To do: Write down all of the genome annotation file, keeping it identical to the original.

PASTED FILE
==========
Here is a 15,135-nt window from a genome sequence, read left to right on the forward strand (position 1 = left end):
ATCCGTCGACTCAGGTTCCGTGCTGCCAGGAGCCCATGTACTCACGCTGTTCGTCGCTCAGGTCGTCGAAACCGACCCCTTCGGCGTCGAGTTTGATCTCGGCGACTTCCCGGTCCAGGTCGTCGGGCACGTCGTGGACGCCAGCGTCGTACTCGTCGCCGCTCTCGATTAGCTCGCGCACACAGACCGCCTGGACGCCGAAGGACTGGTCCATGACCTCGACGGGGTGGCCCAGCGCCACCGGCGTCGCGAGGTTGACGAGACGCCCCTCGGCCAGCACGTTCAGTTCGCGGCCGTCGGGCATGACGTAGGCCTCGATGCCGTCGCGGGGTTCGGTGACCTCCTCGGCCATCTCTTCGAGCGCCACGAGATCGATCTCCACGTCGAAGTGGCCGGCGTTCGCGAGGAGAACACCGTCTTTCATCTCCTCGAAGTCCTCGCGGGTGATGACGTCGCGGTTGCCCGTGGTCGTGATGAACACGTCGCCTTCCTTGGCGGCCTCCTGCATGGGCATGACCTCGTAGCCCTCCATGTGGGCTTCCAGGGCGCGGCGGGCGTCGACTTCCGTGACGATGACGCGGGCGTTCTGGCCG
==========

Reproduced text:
Here is a 15,135-nt window from a genome sequence, read left to right on the forward strand (position 1 = left end):
ATCCGTCGACTCAGGTTCCGTGCTGCCAGGAGCCCATGTACTCACGCTGTTCGTCGCTCAGGTCGTCGAAACCGACCCCTTCGGCGTCGAGTTTGATCTCGGCGACTTCCCGGTCCAGGTCGTCGGGCACGTCGTGGACGCCAGCGTCGTACTCGTCGCCGCTCTCGATTAGCTCGCGCACACAGACCGCCTGGACGCCGAAGGACTGGTCCATGACCTCGACGGGGTGGCCCAGCGCCACCGGCGTCGCGAGGTTGACGAGACGCCCCTCGGCCAGCACGTTCAGTTCGCGGCCGTCGGGCATGACGTAGGCCTCGATGCCGTCGCGGGGTTCGGTGACCTCCTCGGCCATCTCTTCGAGCGCCACGAGATCGATCTCCACGTCGAAGTGGCCGGCGTTCGCGAGGAGAACACCGTCTTTCATCTCCTCGAAGTCCTCGCGGGTGATGACGTCGCGGTTGCCCGTGGTCGTGATGAACACGTCGCCTTCCTTGGCGGCCTCCTGCATGGGCATGACCTCGTAGCCCTCCATGTGGGCTTCCAGGGCGCGGCGGGCGTCGACTTCCGTGACGATGACGCGGGCGTTCTGGCCG